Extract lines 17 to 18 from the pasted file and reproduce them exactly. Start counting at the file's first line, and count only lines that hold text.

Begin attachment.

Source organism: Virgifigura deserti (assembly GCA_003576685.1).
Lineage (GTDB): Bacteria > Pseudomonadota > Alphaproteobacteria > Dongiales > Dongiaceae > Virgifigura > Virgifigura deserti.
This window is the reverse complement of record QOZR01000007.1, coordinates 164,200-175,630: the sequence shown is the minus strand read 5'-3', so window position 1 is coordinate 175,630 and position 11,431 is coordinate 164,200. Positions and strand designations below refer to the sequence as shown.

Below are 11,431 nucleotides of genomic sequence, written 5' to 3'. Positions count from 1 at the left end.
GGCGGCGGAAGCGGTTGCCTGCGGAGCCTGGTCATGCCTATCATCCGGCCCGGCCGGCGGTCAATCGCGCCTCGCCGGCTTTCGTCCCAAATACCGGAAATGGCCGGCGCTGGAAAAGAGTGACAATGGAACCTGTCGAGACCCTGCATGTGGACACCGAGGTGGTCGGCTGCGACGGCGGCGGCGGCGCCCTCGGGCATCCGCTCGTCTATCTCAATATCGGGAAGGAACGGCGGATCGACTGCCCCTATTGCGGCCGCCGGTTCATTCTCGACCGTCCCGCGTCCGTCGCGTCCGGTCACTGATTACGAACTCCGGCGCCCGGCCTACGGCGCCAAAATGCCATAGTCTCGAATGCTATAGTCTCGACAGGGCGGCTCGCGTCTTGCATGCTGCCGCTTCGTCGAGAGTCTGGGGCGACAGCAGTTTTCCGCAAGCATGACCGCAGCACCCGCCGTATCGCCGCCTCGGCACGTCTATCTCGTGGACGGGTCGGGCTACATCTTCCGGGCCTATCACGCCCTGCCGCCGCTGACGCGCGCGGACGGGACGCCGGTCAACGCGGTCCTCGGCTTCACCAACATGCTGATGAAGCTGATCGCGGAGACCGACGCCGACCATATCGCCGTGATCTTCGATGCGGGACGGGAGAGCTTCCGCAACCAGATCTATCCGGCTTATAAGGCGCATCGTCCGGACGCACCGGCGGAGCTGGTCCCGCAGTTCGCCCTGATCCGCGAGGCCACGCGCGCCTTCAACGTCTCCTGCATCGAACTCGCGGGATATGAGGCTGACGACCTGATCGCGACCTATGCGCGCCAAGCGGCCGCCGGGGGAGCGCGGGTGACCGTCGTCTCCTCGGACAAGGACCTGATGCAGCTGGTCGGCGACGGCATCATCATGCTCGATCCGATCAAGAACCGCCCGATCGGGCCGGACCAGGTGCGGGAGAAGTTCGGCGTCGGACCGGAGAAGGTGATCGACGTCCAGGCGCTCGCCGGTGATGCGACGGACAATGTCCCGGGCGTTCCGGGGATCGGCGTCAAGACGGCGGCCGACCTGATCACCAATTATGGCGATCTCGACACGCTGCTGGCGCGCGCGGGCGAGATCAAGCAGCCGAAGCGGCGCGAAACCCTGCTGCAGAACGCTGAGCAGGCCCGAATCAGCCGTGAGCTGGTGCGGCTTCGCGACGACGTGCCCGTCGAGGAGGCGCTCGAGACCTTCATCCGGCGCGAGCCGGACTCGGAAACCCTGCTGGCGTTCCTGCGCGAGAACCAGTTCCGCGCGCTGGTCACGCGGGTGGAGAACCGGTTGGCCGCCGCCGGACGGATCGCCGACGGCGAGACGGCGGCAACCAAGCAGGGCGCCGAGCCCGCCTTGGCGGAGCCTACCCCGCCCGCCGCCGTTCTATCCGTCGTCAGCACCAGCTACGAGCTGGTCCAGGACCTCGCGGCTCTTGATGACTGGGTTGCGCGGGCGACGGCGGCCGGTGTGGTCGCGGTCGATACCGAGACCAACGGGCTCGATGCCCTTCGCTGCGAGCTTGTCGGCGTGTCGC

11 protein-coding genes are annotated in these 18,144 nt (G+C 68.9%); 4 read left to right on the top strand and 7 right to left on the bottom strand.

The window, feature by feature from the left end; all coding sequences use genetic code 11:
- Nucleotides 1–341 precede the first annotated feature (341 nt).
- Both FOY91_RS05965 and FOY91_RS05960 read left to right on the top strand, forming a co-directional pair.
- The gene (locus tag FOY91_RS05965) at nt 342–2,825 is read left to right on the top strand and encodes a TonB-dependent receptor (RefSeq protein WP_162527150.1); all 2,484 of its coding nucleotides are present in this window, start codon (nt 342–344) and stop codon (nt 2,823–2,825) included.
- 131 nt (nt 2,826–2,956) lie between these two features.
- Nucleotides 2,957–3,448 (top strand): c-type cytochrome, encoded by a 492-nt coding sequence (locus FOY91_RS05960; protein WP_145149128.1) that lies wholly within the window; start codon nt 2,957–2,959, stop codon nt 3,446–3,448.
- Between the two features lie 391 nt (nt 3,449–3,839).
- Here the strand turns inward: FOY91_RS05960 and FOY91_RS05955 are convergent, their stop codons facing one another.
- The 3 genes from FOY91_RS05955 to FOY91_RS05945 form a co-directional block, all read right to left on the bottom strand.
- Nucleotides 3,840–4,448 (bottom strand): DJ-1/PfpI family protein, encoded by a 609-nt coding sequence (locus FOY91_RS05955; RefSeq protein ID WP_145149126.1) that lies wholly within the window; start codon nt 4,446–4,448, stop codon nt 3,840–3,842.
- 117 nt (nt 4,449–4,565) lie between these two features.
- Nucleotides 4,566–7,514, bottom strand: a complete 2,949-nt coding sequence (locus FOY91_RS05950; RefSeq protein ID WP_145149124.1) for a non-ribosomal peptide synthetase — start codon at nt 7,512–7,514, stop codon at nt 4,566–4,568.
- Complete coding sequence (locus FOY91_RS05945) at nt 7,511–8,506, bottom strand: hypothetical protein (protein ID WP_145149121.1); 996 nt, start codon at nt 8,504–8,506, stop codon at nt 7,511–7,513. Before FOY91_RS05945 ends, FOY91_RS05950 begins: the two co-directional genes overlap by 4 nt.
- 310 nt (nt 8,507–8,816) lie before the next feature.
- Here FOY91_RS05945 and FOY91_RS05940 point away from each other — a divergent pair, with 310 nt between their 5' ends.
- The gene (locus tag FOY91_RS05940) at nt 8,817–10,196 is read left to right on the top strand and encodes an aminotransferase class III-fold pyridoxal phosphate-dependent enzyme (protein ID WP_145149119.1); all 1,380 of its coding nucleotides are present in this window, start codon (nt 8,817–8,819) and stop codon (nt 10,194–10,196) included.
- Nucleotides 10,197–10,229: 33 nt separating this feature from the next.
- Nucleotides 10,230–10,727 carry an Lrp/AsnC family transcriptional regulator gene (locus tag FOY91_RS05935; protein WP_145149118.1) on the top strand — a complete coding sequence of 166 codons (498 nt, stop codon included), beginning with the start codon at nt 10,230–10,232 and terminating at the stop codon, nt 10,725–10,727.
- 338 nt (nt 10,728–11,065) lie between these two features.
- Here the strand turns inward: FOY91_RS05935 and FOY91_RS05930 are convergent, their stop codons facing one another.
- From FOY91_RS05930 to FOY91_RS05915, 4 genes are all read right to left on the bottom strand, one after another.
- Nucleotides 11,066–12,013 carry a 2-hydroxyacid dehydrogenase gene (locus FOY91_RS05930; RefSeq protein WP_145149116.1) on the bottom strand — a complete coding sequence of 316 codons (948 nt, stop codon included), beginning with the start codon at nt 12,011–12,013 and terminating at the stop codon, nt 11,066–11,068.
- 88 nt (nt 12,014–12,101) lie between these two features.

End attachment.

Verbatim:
- 117 nt (nt 4,449–4,565) lie between these two features.
- Nucleotides 4,566–7,514, bottom strand: a complete 2,949-nt coding sequence (locus FOY91_RS05950; RefSeq protein ID WP_145149124.1) for a non-ribosomal peptide synthetase — start codon at nt 7,512–7,514, stop codon at nt 4,566–4,568.